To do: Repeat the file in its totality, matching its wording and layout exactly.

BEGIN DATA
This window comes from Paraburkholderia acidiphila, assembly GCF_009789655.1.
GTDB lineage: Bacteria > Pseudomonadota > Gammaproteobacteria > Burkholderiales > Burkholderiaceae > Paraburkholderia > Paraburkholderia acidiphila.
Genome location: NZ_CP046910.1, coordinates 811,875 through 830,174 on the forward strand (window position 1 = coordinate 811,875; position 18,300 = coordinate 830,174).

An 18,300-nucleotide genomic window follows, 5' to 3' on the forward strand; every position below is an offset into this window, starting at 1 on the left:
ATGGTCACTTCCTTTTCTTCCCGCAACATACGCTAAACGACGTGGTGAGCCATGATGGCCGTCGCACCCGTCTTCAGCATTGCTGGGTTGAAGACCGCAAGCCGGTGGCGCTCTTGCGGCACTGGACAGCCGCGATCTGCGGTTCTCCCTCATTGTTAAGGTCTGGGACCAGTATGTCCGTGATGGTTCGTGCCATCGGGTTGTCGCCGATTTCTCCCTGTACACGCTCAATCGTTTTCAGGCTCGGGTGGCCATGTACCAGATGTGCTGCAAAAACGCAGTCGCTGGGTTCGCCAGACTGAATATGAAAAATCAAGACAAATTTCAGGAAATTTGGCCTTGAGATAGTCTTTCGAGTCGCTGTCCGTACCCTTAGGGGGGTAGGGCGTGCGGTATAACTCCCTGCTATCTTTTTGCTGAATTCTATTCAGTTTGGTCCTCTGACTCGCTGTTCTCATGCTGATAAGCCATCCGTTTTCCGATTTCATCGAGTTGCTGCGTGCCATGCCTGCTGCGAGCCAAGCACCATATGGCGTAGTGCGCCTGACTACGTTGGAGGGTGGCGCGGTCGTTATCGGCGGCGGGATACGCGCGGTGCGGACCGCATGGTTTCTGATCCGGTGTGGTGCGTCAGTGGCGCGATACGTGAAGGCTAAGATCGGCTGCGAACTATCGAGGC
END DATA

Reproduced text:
This window comes from Paraburkholderia acidiphila, assembly GCF_009789655.1.
GTDB lineage: Bacteria > Pseudomonadota > Gammaproteobacteria > Burkholderiales > Burkholderiaceae > Paraburkholderia > Paraburkholderia acidiphila.
Genome location: NZ_CP046910.1, coordinates 811,875 through 830,174 on the forward strand (window position 1 = coordinate 811,875; position 18,300 = coordinate 830,174).

An 18,300-nucleotide genomic window follows, 5' to 3' on the forward strand; every position below is an offset into this window, starting at 1 on the left:
ATGGTCACTTCCTTTTCTTCCCGCAACATACGCTAAACGACGTGGTGAGCCATGATGGCCGTCGCACCCGTCTTCAGCATTGCTGGGTTGAAGACCGCAAGCCGGTGGCGCTCTTGCGGCACTGGACAGCCGCGATCTGCGGTTCTCCCTCATTGTTAAGGTCTGGGACCAGTATGTCCGTGATGGTTCGTGCCATCGGGTTGTCGCCGATTTCTCCCTGTACACGCTCAATCGTTTTCAGGCTCGGGTGGCCATGTACCAGATGTGCTGCAAAAACGCAGTCGCTGGGTTCGCCAGACTGAATATGAAAAATCAAGACAAATTTCAGGAAATTTGGCCTTGAGATAGTCTTTCGAGTCGCTGTCCGTACCCTTAGGGGGGTAGGGCGTGCGGTATAACTCCCTGCTATCTTTTTGCTGAATTCTATTCAGTTTGGTCCTCTGACTCGCTGTTCTCATGCTGATAAGCCATCCGTTTTCCGATTTCATCGAGTTGCTGCGTGCCATGCCTGCTGCGAGCCAAGCACCATATGGCGTAGTGCGCCTGACTACGTTGGAGGGTGGCGCGGTCGTTATCGGCGGCGGGATACGCGCGGTGCGGACCGCATGGTTTCTGATCCGGTGTGGTGCGTCAGTGGCGCGATACGTGAAGGCTAAGATCGGCTGCGAACTATCGAGGC